Saturday, February 9, 2008

August 28th, 1967: The Day The Running Stopped

The day the running stopped, as narrated by the late William Conrad. Richard Kimble exonerated, Lt. Gerard slowing his car down with a nod of his head--he really was more of a chin pointer, though--at the man he tracked for four years. His memorable line: "It doesn't matter what I think, Kimble was found guilty in a court of law." Barry Morse died earlier this week at the age of 89. Outlived the entire main cast, the one-armed killer, David Janssen himself having died in 1980. One of my favorite shows as a kid and as an adult, I intend to have the theme music (which I have on CD) at my funeral. I'm the one-armed man typing with one finger. I'm chasing myself, an ethereal figure always nearby, moaning that it didn't matter what he believed, I was found crippled by an act of God. So my gang of three have finally all met up; Barry Morse was a great actor, underneath that fedora he haid hair like a lit match the way it stuck on his high forehead. And for years, I would send postcards from Kimble to high school buddy Paul Bervid, a D.A. in City Hall, he'd do the same as Gerard. We'd find old postcards from Wisconsin Dells or I'd mail gas station postcards from Omaha, Denver, or Dallas, when I was at the writing conventions. At least its was something to get in the mail besides flyers and applications for CapitolOne cards. I'm doing OK, I really am. But at the end of the night, when its me and the clacking of the keys and my collie at my side, I think of my funeral, my dirt nap, seeing the Grim Reaper and saying "There's my ride!" but hearing an echo in my dying brain...The Day The Running Stopped.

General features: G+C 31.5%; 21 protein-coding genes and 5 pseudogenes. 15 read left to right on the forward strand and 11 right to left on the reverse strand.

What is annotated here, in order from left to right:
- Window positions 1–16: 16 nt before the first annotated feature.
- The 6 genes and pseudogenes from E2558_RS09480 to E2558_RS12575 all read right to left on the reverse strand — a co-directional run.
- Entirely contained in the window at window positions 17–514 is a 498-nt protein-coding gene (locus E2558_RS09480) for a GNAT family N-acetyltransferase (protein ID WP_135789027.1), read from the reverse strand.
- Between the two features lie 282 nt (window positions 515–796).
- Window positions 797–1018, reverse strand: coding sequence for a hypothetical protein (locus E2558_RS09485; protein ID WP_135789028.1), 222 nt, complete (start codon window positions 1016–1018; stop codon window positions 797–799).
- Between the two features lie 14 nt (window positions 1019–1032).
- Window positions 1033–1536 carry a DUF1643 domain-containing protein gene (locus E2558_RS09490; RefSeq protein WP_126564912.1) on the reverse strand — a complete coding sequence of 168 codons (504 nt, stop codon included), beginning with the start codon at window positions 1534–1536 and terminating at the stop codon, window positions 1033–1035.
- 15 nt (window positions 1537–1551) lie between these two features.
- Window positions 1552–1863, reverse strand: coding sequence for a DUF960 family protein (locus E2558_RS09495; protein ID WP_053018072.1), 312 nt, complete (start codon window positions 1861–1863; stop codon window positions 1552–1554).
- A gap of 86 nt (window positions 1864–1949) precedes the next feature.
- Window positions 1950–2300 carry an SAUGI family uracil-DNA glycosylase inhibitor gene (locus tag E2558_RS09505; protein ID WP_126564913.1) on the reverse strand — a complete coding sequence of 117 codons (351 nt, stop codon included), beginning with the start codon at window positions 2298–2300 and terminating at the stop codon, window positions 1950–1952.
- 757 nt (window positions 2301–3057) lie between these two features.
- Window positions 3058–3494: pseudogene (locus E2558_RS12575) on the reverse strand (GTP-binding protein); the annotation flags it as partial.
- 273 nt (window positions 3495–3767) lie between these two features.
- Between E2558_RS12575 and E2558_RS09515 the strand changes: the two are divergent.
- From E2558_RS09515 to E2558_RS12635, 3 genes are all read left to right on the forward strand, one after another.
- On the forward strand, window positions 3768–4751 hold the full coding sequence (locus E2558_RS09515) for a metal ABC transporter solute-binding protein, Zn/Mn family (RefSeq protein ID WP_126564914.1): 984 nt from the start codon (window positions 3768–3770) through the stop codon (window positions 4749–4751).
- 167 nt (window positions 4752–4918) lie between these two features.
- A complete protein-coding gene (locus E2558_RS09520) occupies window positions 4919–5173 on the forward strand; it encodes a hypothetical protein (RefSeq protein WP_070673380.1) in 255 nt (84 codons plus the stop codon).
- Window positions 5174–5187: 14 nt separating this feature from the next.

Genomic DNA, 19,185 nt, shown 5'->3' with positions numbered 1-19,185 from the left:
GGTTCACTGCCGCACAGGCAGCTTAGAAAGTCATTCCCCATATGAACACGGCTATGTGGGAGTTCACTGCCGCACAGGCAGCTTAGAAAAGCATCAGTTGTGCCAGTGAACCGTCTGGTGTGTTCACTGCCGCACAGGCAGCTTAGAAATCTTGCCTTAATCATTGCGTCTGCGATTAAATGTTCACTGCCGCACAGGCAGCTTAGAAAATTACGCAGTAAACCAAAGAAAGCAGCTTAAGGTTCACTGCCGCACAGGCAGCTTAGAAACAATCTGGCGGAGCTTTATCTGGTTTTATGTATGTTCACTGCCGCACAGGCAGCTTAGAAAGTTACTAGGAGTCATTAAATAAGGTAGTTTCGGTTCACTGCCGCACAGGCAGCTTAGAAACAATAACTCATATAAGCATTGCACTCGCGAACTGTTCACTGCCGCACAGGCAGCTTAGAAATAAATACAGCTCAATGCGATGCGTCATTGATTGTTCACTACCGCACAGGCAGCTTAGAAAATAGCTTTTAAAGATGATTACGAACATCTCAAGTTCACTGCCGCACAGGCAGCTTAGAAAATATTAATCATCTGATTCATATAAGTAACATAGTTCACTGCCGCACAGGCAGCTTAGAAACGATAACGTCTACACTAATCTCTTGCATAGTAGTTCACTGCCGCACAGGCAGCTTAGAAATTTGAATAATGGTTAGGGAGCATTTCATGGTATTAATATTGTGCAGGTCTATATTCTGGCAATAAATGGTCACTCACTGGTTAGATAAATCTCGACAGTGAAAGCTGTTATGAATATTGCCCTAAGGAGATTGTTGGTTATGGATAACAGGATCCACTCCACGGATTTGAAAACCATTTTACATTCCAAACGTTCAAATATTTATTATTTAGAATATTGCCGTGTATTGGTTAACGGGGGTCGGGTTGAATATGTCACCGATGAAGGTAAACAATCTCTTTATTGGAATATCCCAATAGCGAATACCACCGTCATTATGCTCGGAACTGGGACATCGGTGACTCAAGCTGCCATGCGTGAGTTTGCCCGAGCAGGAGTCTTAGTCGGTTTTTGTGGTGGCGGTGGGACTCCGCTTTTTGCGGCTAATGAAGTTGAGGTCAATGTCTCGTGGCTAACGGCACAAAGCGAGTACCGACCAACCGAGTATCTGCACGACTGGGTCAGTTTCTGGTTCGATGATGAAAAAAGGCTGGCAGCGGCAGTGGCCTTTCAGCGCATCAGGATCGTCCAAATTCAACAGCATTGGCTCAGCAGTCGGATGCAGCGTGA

August 27th, 1967: The Day The Running Stopped